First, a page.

Serbian Epic Poetry

Introduction

With Kosovo being so much in the news, many people are scrambling to learn something about the history of the region. Many have heard something about the earlier battle of Kosovo in 1389 in which (we are told) the “Serbian nation” was defeated by “the Turks”. Alas, in the field of Balkan history, misinformation is more plentiful than information, and anything one is likely to read about the battle of Kosovo Polje is likely to be misleading. Still, the myth of Kosovo is too overwhelming (not least in the minds of the Serbs) to be ignored, and any exploration of the real history of Serbia has to begin with an understanding of the national mythology. To that end, I’m offering some of the traditional stories here.

But whereas many newspapers and newsmagazines tend to represent the tales as a summary of historical fact, I offer them in their original form — epic poetry — in the hopes that seeing the poetry will help people to appreciate the Serbian national mythology for what it is. In terms of historical accuracy, the tales are comparable to those of the Chanson de Roland or El cantar de mío Cid. Although some of the stories tell about actual historic events, the poems were from the beginning distorted by political bias (both pro-Serbian and pro-Lazarević) and the need to serve poetry. Over centuries of retelling they came to be a sort of patriotic national mythology.

The oral tradition of the epic poems continues in Serbia to this day, and in the minds of most Serbs they represent historical truth. During the battles of World War I and the Balkan Wars which preceded it, Serb patriots invented new poems styled after the old ones, and I don’t doubt that the same thing is happening even today. Although a few stray poems saw print earlier, it was in 1814 that Serbian epic poetry came to the attention of Europe — through the collections researched and published by Vuk Karadžić. The poems soon became immensely popular; among the many admirers who praised the supreme quality of the poetry were Goethe, Jacob Grimm, Adam Mickiewicz, Alexander Pushkin, and Sir Walter Scott.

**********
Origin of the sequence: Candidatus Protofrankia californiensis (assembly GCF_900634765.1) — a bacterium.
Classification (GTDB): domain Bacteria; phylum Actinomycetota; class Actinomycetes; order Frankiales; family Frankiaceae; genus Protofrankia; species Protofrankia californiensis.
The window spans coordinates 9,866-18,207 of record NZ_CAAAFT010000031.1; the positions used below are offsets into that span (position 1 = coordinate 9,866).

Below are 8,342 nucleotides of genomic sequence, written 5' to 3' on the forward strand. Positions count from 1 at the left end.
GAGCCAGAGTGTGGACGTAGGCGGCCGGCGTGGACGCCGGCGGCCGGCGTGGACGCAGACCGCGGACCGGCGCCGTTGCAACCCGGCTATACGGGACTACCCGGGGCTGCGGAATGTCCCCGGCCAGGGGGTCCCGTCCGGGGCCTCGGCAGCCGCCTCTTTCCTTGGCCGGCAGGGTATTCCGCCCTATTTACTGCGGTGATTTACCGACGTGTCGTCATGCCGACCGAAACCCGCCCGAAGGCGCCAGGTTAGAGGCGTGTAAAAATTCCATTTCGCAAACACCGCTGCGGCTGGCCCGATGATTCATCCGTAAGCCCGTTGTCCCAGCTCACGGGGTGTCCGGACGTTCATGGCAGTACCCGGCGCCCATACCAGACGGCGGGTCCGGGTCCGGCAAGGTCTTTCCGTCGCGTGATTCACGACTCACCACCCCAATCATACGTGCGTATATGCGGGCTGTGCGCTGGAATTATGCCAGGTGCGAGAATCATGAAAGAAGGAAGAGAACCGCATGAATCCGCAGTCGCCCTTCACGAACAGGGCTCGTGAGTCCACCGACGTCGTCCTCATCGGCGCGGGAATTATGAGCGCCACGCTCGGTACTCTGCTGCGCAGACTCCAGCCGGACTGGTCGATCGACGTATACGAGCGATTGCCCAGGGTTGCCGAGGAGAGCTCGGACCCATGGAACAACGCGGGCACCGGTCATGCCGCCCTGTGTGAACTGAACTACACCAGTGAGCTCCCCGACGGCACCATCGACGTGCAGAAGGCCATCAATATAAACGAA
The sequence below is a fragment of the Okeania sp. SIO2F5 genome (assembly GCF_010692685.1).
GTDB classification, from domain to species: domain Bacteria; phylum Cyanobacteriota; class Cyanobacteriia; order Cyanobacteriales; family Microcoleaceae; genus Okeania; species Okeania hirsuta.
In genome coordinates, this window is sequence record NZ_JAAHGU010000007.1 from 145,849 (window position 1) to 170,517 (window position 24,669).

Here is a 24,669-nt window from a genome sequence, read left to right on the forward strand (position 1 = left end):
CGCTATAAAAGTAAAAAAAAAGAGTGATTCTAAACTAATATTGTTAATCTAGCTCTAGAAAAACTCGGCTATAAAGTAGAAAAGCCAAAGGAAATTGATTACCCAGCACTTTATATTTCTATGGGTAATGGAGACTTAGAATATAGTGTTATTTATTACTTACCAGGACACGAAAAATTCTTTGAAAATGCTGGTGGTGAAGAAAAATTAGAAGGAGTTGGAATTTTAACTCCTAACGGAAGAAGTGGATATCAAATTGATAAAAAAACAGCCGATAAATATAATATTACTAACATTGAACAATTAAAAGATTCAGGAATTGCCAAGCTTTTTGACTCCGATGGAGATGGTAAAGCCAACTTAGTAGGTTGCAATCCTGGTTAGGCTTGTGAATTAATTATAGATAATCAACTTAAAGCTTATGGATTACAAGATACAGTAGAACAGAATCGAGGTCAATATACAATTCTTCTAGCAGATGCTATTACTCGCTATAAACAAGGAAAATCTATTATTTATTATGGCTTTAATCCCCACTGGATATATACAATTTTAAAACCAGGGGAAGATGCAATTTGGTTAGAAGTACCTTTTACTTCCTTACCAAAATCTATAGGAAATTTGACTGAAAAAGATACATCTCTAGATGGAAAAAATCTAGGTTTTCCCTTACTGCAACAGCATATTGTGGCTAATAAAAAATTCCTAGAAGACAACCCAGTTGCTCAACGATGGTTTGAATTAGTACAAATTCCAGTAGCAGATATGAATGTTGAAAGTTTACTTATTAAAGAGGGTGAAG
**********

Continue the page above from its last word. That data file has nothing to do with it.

The poems I offer here are those of the Kosovo song cycle, in English translation by Helen Rootham, published in 1920. This is probably not the best translation available. It is, however, the only English translation I have which is not copyright-protected, so it is the one I offer. With the exception of one name (“Kossanchitch”) which is inconsistently rendered in the original, the translations are printed here exactly as they were published. The one footnote which appears on the same page as the poem is by the translator; footnotes which appear on the separate page of notes are my own, as are the other notes on that page.

I don’t intend for this page to become a detailed discussion of Balkan history — still less a political debate — but there are a few things can’t be stated often enough. One hears over and over on the news and in conversation that the ethnic rivalries in the Balkans are bitter and ancient. People repeat this because it is what they have heard, and indeed even most of the people in the Balkans (miseducated by legends such as the ones published here) believe it to be true. But it is not true. All history is continuous, of course, and in a sense anything can be traced back to antiquity. But practically speaking, the national rivalries in the Balkans today are not ancient. They date back only about 150 to 200 years.

For readers interested in understanding the ethnic and political disputes in the Balkans today, I strongly recommend setting aside any pursuit of medieval Balkan history in favor of a focus on more recent history. The roots of the current conflicts can be found in the nationalist movements of the middle and late 19th century, the Balkan Wars of 1912 and the diplomacy leading up to it, and the continued fighting in the area through the two world wars.

© Mark D. Lew / May 2, 1999